We have plenty of big, sit-down dinners here with my mate's family, but my fondly remembered American Thanksgivings are now a thing of the past. I don't know any Americans here, my mate's not that crazy about pumpkin pie, and I'm a vegetarian, so there'd be no turkey. Turkey is traditional but I've had many an untraditional version, with calamari or tofu or soup.  It was still a thanks-giving.  My kids are hundreds of miles away and none of us can afford to visit at this time. Hence no big family Thanksgiving get-together celebration this year. We will share our good wishes over the telephone. As for spectator parade-watching or sports broadcasts or Black Friday shopping, none of that interests me. In that, I guess you could say I'm untraditional. Pumpkin pie, however, is non-negotiable. You absolutely cannot have Thanksgiving without pumpkin pie. It just doesn't compute.

The most interesting Thanksgiving I ever heard about was from the wife of a former colleague who volunteered at a local soup kitchen. She told me that one Thanksgiving, to raise awareness of all the people who were starving in the world, some organization whose name I can no longer remember invited people to attend a big sit-down Thanksgiving dinner, for $15 per person, proceeds to go towards world hunger.

When you arrived, you were asked to pick your entry ticket out of a box. There were three kinds of tickets.

If you got a green ticket, you would be served the full dinner, with all the trimmings--and be allowed seconds on desert.

If you got a yellow ticket, you would be served what starving people in third-world countries sometimes get to eat--a child-sized helping of rice or thin, watery soup--and nothing else.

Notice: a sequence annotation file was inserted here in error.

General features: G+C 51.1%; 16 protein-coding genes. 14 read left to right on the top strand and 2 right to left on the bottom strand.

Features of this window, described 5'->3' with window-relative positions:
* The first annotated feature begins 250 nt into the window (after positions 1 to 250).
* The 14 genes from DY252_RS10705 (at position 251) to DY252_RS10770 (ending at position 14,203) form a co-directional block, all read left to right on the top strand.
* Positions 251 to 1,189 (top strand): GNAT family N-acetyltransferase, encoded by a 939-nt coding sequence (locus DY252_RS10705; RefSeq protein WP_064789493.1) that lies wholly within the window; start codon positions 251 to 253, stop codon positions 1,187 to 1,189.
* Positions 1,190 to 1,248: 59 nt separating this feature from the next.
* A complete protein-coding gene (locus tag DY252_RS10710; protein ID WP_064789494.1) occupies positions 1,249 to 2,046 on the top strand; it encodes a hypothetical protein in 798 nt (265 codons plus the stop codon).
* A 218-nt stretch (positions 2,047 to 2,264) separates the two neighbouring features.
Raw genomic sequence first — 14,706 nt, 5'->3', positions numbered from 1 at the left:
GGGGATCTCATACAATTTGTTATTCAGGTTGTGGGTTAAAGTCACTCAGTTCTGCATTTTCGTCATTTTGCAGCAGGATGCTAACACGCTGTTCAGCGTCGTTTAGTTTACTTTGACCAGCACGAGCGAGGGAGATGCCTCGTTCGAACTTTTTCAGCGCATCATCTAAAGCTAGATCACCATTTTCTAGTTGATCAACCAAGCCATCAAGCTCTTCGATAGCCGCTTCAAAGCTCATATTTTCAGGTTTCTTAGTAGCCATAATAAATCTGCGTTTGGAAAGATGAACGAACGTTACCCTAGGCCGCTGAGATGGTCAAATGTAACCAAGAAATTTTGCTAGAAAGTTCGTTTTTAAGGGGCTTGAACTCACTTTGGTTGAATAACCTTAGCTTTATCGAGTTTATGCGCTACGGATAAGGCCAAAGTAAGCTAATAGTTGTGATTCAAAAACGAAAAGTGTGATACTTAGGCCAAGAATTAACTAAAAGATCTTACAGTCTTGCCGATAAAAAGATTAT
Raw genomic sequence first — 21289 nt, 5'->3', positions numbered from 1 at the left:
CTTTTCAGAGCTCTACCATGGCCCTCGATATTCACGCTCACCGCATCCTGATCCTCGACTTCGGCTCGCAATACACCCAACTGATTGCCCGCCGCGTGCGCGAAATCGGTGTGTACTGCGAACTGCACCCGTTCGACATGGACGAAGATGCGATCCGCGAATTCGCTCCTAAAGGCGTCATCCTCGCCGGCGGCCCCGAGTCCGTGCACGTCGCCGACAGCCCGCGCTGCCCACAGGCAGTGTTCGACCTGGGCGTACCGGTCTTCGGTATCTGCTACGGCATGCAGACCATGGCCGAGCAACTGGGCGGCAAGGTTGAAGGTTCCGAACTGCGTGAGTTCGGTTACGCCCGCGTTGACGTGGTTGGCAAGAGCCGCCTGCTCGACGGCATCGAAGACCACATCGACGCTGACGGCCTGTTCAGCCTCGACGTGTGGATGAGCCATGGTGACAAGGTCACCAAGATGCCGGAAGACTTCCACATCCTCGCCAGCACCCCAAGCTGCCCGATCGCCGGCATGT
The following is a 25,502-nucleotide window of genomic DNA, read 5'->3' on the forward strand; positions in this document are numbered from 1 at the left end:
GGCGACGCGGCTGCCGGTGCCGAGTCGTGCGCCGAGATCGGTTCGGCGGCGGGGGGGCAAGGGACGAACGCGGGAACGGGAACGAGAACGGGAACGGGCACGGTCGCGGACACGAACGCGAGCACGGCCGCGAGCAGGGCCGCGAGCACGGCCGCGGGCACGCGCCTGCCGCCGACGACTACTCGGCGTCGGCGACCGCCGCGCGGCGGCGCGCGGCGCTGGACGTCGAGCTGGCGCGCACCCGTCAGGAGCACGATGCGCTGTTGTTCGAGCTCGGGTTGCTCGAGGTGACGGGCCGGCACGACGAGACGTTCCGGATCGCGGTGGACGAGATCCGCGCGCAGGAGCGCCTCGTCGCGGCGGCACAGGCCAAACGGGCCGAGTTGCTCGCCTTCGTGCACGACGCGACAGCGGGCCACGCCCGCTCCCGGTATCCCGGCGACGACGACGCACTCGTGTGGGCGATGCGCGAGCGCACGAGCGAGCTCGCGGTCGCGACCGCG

And if you got a white ticket--you'd get nothing at all.

So imagine you're at this banquet and you get the full meal, with all the trimmings, and you're sitting next to someone who got nothing. Would you turn and give half of what you have to that person? What if you're one of the unlucky ones who got the thin, watery soup? Or worse, the empty plate. Would you quietly sip your water and listen to your stomach growl, hoping the people next to you might offer to give you some of theirs?

I'm sure a lot of sharing went around, probably immediately, after the initial surprise (and perhaps discomfort) wore off. Giving money to a charity, for which you get a sit-down dinner, is one thing; being invited to dinner and served an empty plate and having it suddenly sink in what real deprivation is like, is quite another. (Well, the invitation did say the theme was Awareness.)  But how uncomfortable to have to sit in front of an empty plate all evening long while others are eating. That glass of water can only go so far.

I went without  lunch yesterday--not by choice.  I simply forgot.  I was working on something and the hours flew and I suddenly realized it was getting dark outside and all I'd had to eat the whole day long was a cup of coffee at 6 a.m.  My stomach began reminding me it hadn't been fed.  Loudly.  No problem.  I could open my refrigerator or reach for something in the cupboard and solve the problem, instantly.

But what if I couldn't?  What if, for whatever reason,there was none to be had and no more food would be forthcoming for another day. Another two days. Maybe even a whole week. How would I deal with that?  Certainly, after a day or two, lack of food would make me woozy, lightheaded ... lethargic, even.   I'd probably lose weight.  Temporarily fasting is one thing. Starvation, however, is quite another.